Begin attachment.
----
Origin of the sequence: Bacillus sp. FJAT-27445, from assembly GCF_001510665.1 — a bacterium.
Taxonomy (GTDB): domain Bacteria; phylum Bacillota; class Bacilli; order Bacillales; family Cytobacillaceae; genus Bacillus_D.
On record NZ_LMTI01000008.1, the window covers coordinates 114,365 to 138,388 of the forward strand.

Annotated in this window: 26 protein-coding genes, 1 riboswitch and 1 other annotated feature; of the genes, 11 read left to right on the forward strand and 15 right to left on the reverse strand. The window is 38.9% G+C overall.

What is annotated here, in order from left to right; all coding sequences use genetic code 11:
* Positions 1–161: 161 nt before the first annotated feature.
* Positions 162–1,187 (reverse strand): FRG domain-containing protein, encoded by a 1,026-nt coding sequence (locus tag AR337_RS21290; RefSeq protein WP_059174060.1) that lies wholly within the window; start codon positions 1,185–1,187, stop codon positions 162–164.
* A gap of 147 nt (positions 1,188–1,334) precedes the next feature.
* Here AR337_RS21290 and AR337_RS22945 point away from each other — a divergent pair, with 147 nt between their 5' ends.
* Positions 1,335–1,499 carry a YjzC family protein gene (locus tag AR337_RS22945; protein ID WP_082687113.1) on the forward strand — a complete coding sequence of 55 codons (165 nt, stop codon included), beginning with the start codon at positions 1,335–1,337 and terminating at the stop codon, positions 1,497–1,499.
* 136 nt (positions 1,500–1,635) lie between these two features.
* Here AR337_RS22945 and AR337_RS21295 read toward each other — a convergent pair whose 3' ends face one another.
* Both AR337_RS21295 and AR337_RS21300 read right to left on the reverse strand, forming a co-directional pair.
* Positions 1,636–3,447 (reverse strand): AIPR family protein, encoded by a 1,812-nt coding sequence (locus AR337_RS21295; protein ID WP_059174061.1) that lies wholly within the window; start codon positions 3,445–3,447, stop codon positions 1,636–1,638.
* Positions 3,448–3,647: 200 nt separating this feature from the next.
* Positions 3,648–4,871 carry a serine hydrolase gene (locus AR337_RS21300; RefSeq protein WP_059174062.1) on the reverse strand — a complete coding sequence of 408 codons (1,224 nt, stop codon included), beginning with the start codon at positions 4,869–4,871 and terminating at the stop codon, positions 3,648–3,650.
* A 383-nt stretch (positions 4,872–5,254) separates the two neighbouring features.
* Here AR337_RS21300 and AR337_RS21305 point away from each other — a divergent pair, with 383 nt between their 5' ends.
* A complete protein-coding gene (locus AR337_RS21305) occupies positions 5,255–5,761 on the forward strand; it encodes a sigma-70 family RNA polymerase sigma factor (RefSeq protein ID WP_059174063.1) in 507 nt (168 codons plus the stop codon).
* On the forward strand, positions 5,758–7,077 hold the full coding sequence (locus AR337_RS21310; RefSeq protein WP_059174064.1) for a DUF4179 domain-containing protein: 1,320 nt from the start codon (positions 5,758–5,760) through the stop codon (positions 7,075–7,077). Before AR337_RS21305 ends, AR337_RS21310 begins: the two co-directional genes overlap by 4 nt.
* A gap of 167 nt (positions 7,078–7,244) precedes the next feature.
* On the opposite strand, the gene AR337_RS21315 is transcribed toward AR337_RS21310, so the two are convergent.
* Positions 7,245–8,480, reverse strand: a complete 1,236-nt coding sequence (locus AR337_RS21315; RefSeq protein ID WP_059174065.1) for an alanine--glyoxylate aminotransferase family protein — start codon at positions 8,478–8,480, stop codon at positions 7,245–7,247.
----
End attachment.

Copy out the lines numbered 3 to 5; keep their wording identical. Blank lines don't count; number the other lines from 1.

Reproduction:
On record NZ_LMTI01000008.1, the window covers coordinates 114,365 to 138,388 of the forward strand.

Annotated in this window: 26 protein-coding genes, 1 riboswitch and 1 other annotated feature; of the genes, 11 read left to right on the forward strand and 15 right to left on the reverse strand. The window is 38.9% G+C overall.

What is annotated here, in order from left to right; all coding sequences use genetic code 11: